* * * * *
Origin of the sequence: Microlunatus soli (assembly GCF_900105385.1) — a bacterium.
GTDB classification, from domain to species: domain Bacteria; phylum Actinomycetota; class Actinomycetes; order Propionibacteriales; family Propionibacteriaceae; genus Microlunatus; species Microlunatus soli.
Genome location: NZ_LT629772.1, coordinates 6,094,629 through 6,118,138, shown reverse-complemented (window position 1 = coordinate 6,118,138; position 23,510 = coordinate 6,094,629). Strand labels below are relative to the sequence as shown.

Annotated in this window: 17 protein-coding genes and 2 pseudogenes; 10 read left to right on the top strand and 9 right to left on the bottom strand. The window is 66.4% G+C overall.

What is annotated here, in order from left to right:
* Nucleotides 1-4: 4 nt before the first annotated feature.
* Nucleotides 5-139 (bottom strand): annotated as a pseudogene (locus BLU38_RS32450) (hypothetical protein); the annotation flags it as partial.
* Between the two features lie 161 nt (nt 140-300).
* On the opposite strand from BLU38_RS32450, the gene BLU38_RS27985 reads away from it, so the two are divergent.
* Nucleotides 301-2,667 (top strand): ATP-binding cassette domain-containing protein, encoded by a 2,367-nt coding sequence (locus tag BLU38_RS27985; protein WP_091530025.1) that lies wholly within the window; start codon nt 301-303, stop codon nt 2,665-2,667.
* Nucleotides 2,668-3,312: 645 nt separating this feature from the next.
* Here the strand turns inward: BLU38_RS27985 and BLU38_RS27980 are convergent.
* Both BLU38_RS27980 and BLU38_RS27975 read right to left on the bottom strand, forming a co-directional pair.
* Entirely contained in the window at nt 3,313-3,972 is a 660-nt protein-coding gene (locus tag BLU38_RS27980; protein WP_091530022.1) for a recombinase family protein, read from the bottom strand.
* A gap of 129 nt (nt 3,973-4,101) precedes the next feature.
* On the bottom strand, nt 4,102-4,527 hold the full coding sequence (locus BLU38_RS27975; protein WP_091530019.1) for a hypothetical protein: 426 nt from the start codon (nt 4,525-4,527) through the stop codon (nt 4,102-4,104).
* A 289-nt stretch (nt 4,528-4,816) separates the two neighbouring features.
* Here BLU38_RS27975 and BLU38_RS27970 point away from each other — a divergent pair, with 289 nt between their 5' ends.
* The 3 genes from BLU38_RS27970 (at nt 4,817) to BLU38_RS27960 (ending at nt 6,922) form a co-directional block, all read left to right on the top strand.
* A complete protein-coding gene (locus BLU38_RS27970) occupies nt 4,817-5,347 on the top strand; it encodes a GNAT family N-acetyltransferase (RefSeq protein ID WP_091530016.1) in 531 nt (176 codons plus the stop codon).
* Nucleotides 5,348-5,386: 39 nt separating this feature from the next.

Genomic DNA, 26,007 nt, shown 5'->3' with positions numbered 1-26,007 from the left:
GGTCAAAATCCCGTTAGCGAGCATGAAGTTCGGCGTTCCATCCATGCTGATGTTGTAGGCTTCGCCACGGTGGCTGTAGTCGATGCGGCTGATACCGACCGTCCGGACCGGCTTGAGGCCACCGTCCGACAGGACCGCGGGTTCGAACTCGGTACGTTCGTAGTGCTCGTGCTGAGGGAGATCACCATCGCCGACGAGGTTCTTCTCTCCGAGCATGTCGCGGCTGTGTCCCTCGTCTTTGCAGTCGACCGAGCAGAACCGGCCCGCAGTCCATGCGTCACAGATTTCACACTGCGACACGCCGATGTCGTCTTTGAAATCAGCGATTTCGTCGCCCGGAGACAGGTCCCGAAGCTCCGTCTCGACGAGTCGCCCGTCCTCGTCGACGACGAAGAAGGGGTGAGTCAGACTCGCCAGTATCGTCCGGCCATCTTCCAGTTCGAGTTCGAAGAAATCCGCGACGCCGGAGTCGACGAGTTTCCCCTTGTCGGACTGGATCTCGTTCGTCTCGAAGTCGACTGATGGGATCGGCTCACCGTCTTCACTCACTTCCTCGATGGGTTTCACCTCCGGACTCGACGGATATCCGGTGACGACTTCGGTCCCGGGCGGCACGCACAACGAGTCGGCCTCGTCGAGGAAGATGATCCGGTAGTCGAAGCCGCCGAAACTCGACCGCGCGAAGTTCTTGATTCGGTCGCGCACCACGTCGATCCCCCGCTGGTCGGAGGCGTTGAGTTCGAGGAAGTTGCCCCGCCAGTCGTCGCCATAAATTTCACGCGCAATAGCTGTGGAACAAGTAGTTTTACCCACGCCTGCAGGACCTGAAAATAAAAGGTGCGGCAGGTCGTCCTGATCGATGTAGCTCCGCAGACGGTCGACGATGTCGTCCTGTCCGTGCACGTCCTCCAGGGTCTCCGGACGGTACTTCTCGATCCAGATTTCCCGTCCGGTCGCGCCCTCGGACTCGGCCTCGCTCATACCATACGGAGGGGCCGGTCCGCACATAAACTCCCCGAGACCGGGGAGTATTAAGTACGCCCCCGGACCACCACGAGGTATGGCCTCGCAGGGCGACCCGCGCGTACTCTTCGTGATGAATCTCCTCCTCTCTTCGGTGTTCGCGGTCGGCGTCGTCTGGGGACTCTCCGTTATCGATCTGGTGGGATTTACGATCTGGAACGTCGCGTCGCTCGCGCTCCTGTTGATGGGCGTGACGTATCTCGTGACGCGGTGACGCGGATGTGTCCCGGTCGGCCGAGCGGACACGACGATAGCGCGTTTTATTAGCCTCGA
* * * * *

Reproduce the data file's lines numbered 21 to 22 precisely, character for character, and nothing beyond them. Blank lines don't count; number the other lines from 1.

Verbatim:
* Nucleotides 5,348-5,386: 39 nt separating this feature from the next.

Genomic DNA, 26,007 nt, shown 5'->3' with positions numbered 1-26,007 from the left: